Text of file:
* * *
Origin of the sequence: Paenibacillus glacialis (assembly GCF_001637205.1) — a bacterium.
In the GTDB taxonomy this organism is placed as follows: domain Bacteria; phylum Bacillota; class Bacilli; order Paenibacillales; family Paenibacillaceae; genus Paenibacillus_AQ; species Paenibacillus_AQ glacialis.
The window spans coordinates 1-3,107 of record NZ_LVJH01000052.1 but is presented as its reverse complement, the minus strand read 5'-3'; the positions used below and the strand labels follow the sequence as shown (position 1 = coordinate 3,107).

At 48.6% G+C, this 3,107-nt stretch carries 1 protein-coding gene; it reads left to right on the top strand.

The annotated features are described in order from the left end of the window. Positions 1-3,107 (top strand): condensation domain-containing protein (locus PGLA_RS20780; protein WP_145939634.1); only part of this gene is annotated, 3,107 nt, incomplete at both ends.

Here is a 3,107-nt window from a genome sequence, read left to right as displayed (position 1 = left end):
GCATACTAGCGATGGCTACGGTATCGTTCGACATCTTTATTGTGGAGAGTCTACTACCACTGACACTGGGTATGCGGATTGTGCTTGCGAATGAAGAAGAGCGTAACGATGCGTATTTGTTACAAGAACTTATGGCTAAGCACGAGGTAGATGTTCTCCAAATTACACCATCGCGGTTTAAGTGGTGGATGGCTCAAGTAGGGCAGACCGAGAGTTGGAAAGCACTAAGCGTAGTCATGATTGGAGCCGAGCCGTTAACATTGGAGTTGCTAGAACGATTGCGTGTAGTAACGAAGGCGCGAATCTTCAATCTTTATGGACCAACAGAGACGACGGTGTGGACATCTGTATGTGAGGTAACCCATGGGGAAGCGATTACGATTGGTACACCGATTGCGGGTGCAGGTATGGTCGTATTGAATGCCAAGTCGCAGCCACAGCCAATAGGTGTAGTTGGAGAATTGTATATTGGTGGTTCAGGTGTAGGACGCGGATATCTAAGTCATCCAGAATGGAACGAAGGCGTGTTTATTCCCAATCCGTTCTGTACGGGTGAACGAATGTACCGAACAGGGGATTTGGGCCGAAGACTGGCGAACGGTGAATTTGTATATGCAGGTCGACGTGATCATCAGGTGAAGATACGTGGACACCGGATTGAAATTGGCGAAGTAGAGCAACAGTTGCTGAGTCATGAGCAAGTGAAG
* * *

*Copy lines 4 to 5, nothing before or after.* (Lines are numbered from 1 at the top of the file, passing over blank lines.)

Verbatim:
At 48.6% G+C, this 3,107-nt stretch carries 1 protein-coding gene; it reads left to right on the top strand.

The annotated features are described in order from the left end of the window. Positions 1-3,107 (top strand): condensation domain-containing protein (locus PGLA_RS20780; protein WP_145939634.1); only part of this gene is annotated, 3,107 nt, incomplete at both ends.